Philippine Petroleum Corporation vs Municipality of Pililla Rizal
198 SCRA 82 [GR No. 90776 June 3, 1991]
Facts: Philippine Petroleum Corporation is a business enterprise engaged in the manufacture of lubricated oil base stocks which is a petroleum product, with its refinery plant situated at Malaya, Pilillia Rizal, conducting its business activities within the territorial jurisdiction of municipality of Pilillia, Rizal and is in continuous operation up to the present. PPC owns and maintains an oil refinery including 49 storage tanks for its petroleum products in Malaya, Pililla, Rizal. Under section 142 of NIRC of 1939, manufactured oils and other fuels are subject to specific tax. Respondent municipality of Pilillia, Rizal through municipal council resolution no. 25-s-1974 enacted municipal tax ordinance no. 1-s-1974 otherwise known as “The Pililla Tax Code Of 1974” on June 14, 1974 which took effect on July 1, 1974. Sections 9 and 10 of the said ordinance imposed a tax on business, except for those which fixed taxes are provided in the local tax code on manufacturers, importers, or producers of any article of commerce of whatever kind or nature, including brewers, distiller, rectifiers, repackers and compounders of liquors distilled spirits and/or wines in accordance with the schedule found in the local tax code, as well as mayor’s permit sanitary inspection fee and storage permit fee for flammable, combustible or explosive substances, while section 139 of the disputed ordinance imposed surcharges and interests on unpaid taxes, fees or charges. Enforcing the provisions of the above mentioned ordinance, the respondent filed a complaint on April 4, 1986 docketed as civil case no. 057-T against PPC for the collection of the business tax from 1979 to 1986; storage permit fees from 1975 to 1986; mayor’s permit fee and sanitary permit inspection fees from 1975 to 1984. PPC, however, have already paid the last named fees starting 1985.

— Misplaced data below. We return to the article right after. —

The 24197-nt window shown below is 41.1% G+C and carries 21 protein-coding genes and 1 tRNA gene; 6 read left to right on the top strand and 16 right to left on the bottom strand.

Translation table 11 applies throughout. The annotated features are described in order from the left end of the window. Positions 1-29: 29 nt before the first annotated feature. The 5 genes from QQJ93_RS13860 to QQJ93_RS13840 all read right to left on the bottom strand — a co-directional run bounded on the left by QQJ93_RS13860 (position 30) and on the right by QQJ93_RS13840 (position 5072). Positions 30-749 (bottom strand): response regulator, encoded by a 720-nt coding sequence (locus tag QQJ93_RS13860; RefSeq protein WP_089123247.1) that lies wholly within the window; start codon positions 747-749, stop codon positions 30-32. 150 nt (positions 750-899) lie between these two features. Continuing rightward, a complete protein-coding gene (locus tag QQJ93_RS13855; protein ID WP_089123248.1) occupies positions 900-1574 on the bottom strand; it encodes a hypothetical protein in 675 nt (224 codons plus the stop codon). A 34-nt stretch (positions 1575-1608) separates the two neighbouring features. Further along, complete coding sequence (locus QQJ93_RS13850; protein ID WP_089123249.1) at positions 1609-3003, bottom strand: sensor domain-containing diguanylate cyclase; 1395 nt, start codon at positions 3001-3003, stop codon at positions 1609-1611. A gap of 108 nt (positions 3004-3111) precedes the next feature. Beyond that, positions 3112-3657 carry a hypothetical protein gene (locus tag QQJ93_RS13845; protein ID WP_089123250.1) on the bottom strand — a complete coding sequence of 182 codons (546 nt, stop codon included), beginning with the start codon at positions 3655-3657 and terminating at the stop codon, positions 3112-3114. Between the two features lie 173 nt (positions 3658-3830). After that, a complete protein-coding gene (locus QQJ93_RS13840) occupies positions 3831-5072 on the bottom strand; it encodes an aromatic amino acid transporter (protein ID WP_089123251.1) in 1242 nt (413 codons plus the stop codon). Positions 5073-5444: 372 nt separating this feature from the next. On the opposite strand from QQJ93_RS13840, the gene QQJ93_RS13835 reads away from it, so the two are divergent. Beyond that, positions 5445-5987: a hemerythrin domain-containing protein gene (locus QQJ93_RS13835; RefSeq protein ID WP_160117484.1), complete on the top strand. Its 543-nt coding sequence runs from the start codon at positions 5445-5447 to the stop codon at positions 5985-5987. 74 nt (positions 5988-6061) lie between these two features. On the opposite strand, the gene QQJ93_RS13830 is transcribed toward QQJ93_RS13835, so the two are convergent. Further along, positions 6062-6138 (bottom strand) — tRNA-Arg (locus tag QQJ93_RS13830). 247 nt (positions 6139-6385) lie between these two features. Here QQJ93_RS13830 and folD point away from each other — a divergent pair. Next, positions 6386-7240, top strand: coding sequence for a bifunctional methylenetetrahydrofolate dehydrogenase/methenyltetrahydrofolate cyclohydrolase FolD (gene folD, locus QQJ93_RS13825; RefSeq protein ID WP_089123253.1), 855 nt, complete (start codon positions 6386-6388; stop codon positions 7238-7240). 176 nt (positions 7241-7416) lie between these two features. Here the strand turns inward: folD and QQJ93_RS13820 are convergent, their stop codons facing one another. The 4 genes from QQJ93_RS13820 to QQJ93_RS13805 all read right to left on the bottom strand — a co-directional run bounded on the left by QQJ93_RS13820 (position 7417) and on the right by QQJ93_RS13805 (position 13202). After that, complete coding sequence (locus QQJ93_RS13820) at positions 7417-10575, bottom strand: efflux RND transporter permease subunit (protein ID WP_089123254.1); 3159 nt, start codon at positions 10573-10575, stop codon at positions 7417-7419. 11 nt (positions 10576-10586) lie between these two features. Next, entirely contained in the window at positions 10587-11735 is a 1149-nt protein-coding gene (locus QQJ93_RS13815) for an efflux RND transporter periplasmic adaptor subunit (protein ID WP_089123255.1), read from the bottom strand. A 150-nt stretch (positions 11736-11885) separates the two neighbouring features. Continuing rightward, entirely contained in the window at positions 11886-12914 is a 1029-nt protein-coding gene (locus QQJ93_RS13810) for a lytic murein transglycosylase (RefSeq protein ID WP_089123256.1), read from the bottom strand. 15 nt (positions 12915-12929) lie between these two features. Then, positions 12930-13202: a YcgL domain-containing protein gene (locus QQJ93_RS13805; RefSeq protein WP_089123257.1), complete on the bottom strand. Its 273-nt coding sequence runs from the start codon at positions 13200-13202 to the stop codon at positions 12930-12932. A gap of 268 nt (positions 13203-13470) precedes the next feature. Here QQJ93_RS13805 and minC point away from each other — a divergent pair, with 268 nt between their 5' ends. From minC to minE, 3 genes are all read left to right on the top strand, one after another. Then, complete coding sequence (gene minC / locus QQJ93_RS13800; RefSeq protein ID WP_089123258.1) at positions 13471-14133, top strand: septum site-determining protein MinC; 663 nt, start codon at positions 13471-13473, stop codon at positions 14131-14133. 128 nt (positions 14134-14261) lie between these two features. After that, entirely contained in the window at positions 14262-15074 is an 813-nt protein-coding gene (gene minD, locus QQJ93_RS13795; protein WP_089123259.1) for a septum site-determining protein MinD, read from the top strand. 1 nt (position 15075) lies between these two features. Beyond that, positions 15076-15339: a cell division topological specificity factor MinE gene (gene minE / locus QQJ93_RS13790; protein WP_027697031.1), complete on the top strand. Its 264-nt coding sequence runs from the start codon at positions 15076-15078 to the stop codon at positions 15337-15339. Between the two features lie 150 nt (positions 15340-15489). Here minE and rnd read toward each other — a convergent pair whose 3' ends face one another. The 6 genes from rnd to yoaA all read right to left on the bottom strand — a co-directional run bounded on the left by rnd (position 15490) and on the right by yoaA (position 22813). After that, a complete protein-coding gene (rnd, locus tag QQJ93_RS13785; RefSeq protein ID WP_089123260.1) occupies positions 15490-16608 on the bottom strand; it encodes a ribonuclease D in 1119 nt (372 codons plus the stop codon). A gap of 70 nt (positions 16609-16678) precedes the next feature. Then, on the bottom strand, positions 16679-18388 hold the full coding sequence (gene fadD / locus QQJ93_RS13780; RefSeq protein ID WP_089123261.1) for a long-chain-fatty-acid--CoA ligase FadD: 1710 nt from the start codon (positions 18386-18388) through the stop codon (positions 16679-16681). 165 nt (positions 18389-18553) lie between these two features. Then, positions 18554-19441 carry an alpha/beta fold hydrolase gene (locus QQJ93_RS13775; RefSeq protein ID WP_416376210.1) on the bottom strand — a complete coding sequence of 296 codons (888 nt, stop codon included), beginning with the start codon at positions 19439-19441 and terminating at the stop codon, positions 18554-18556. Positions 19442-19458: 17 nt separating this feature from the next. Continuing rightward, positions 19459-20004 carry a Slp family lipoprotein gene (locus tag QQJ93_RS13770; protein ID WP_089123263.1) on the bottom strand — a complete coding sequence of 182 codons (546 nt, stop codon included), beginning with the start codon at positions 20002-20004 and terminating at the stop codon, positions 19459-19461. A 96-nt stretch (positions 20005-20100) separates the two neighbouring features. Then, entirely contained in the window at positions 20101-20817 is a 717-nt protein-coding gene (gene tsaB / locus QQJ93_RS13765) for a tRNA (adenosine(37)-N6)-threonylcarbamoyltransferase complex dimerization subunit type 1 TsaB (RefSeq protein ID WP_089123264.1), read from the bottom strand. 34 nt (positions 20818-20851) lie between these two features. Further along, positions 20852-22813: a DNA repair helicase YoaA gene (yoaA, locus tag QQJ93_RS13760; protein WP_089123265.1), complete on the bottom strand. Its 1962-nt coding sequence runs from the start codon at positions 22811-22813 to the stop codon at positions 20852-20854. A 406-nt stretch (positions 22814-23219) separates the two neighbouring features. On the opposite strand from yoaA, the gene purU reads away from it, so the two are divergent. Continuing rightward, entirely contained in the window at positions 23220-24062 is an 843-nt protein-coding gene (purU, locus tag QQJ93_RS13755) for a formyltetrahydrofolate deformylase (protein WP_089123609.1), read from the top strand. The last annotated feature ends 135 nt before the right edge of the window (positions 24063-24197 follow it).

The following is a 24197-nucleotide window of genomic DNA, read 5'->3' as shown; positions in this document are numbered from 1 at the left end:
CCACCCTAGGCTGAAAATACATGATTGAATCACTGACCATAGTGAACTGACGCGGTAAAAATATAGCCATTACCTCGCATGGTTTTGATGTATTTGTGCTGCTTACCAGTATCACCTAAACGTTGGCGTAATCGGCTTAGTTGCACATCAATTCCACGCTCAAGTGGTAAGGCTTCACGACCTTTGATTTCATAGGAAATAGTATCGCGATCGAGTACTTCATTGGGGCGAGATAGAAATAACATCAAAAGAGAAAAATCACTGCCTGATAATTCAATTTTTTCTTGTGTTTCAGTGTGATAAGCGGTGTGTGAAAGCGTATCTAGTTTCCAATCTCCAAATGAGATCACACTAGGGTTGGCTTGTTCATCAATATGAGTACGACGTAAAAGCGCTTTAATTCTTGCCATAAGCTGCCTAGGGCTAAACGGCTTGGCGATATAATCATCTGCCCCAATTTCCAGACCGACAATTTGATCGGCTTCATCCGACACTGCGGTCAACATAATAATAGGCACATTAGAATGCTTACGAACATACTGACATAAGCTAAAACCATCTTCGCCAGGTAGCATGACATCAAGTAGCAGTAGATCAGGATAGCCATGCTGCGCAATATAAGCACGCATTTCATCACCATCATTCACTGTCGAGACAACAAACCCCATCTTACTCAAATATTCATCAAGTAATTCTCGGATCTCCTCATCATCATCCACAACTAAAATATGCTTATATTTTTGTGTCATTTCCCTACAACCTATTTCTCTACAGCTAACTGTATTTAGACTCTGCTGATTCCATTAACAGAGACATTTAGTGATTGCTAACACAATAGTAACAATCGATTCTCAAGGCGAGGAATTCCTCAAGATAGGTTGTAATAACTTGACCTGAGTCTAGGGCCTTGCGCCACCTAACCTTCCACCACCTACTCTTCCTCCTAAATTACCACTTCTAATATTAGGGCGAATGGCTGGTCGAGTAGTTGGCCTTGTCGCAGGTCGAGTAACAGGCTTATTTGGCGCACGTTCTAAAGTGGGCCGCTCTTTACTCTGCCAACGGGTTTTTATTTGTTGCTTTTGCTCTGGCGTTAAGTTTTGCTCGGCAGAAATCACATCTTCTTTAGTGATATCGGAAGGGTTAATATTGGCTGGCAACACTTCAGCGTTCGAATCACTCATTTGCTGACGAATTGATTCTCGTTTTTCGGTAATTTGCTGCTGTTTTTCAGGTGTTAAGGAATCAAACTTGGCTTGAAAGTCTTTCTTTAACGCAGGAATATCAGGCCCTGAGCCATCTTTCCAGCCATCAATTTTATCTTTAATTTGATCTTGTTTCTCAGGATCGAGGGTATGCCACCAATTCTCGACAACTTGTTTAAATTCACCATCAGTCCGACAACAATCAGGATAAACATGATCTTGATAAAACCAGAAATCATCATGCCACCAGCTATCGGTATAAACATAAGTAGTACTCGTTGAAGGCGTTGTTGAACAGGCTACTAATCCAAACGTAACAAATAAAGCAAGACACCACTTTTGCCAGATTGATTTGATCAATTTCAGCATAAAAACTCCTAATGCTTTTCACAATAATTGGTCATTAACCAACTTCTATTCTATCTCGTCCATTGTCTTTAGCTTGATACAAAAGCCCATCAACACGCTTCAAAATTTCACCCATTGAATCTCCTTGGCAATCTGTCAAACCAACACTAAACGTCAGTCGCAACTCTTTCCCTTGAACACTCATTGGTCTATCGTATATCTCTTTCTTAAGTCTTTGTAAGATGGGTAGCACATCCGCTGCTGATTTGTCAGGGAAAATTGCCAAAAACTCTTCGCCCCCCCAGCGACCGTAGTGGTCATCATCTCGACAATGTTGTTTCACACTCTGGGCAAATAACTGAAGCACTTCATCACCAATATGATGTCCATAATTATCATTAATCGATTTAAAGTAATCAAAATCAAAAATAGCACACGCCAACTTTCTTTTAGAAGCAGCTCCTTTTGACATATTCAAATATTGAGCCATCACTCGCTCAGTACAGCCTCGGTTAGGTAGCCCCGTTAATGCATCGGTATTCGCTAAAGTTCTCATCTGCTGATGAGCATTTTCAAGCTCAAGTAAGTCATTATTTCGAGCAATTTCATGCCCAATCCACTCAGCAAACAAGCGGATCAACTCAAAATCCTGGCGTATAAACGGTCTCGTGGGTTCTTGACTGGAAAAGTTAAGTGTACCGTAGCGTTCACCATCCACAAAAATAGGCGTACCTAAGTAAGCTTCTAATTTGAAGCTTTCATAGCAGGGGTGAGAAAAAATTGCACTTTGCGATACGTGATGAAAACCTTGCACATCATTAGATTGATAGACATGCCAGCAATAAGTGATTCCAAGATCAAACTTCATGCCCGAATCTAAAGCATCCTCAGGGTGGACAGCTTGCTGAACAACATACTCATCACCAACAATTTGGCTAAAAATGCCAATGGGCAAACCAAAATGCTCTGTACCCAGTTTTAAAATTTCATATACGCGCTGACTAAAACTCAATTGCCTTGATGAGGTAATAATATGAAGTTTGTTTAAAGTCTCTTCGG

Issue: Whether or not the Municipality may validly impose taxes on petitioner’s business.
Held: No. While section 2 of PD 436 prohibits the imposition of local taxes on petroleum products, said decree did not amend sections 19 and 19 (a) of PD 231 as amended by PD 426, wherein the municipality is granted the right to levy taxes on business of manufacturers, importers, producers of any article of commerce of whatever kind or nature. A tax on business is distinct from a tax on the article itself. Thus, if the imposition of tax on business of manufacturers, etc. in petroleum products contravenes a declared national policy, it should have been expressly stated in PD No. 436.
The exercise by local governments of the power to tax is ordained by the present constitution. To allow the continuous effectivity of the prohibition set forth in PC no. 26-73 would be tantamount to restricting their power to tax by mere administrative issuances. Under section 5, article X of the 1987 constitution, only guidelines and limitations that may be established by congress can define and limit such power of local governments.
The storage permit fee being imposed by Pilillia’s tax ordinance is a fee for the installation and keeping in storage of any flammable, combustible or explosive substances. In as much as said storage makes use of tanks owned not by the Municipality of Pilillia but by petitioner PPC, same is obviously not a charge for any service rendered by the municipality as what is envisioned in section 37 of the same code.